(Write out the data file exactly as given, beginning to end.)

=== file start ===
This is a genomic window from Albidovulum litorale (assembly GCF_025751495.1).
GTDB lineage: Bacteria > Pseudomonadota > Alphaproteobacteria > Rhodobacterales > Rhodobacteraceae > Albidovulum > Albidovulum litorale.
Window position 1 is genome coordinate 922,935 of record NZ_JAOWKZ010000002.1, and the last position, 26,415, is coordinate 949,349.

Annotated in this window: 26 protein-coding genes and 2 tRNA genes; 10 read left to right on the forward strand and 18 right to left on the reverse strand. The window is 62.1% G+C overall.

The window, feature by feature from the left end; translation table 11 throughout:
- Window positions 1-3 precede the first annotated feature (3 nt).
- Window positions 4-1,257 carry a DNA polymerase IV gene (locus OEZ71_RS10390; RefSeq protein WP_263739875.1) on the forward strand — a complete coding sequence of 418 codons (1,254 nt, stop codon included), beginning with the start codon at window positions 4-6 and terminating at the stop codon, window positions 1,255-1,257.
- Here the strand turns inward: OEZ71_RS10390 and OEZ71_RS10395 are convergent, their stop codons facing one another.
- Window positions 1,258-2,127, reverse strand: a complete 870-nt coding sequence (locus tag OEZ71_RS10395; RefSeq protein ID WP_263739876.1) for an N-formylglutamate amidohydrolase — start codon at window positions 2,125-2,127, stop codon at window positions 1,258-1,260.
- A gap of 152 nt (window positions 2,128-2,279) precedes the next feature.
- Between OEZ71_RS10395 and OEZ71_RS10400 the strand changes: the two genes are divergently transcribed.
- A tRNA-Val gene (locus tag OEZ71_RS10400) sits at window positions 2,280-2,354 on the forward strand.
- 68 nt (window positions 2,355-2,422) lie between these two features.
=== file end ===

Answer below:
This is a genomic window from Albidovulum litorale (assembly GCF_025751495.1).
GTDB lineage: Bacteria > Pseudomonadota > Alphaproteobacteria > Rhodobacterales > Rhodobacteraceae > Albidovulum > Albidovulum litorale.
Window position 1 is genome coordinate 922,935 of record NZ_JAOWKZ010000002.1, and the last position, 26,415, is coordinate 949,349.

Annotated in this window: 26 protein-coding genes and 2 tRNA genes; 10 read left to right on the forward strand and 18 right to left on the reverse strand. The window is 62.1% G+C overall.

The window, feature by feature from the left end; translation table 11 throughout:
- Window positions 1-3 precede the first annotated feature (3 nt).
- Window positions 4-1,257 carry a DNA polymerase IV gene (locus OEZ71_RS10390; RefSeq protein WP_263739875.1) on the forward strand — a complete coding sequence of 418 codons (1,254 nt, stop codon included), beginning with the start codon at window positions 4-6 and terminating at the stop codon, window positions 1,255-1,257.
- Here the strand turns inward: OEZ71_RS10390 and OEZ71_RS10395 are convergent, their stop codons facing one another.
- Window positions 1,258-2,127, reverse strand: a complete 870-nt coding sequence (locus tag OEZ71_RS10395; RefSeq protein ID WP_263739876.1) for an N-formylglutamate amidohydrolase — start codon at window positions 2,125-2,127, stop codon at window positions 1,258-1,260.
- A gap of 152 nt (window positions 2,128-2,279) precedes the next feature.
- Between OEZ71_RS10395 and OEZ71_RS10400 the strand changes: the two genes are divergently transcribed.
- A tRNA-Val gene (locus tag OEZ71_RS10400) sits at window positions 2,280-2,354 on the forward strand.
- 68 nt (window positions 2,355-2,422) lie between these two features.